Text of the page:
Lastly (but hardly the least!), take care of the edges... which are nothing but areas on an object that is turning out of the viewer's eyesight. The object is not ending, cut-out like, in that area. So, there must be that sense of turn to the edge. Usually, edges take on color from neighboring areas. Say, a bald man's head, who is standing under a blue sky, will have a bluish tinge near the edge. The best advice is probably to observe carefully, and then paint what we see. The more we paint draw, the more nature will reveal its wonders to us! Thanks for reading :)
Prosenjit Roy, Tuesday, Sept 17, '13

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Comment by Prosenjit Roy on April 11, 2015 at 6:24pm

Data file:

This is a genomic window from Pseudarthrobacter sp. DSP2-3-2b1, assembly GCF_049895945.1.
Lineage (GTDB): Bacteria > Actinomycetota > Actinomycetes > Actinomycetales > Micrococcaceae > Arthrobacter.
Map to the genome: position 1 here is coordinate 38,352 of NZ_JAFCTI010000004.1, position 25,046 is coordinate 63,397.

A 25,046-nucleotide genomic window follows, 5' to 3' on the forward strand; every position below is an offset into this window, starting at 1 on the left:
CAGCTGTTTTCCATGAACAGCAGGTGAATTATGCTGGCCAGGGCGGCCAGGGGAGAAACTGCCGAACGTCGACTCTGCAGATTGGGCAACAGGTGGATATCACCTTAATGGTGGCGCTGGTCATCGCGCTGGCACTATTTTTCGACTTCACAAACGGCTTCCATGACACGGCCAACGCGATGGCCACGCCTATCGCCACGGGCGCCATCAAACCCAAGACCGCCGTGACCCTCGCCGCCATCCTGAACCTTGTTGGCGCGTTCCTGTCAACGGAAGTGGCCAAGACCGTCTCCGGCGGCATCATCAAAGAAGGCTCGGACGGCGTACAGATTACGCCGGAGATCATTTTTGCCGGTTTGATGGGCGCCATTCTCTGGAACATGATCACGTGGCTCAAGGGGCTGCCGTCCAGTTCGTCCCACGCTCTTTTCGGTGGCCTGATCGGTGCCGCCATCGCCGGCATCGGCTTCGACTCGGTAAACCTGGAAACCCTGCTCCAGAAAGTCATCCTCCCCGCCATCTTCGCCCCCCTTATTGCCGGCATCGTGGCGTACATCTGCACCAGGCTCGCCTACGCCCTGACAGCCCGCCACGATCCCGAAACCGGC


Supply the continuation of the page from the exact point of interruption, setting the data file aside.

Thank you Sikha, I'm pleased that you find this useful. Returning to this after a really long time, I guess I'm too late to respond to Mridula, but thanks again :)

Comment by Mridula Menon on November 13, 2013 at 3:01am

Wow that was quite an elaborate "Tip" or guidance! If you ever come to Bangalore I will definitely make time to attend your session :) As far as human figures are concerned I guess I have always told my brain that its too tough ... now I need to go for a brain wash and let it know that nothing is impossible if the effort invested is a genuine one :)

Comment by Prosenjit Roy on November 13, 2013 at 2:16am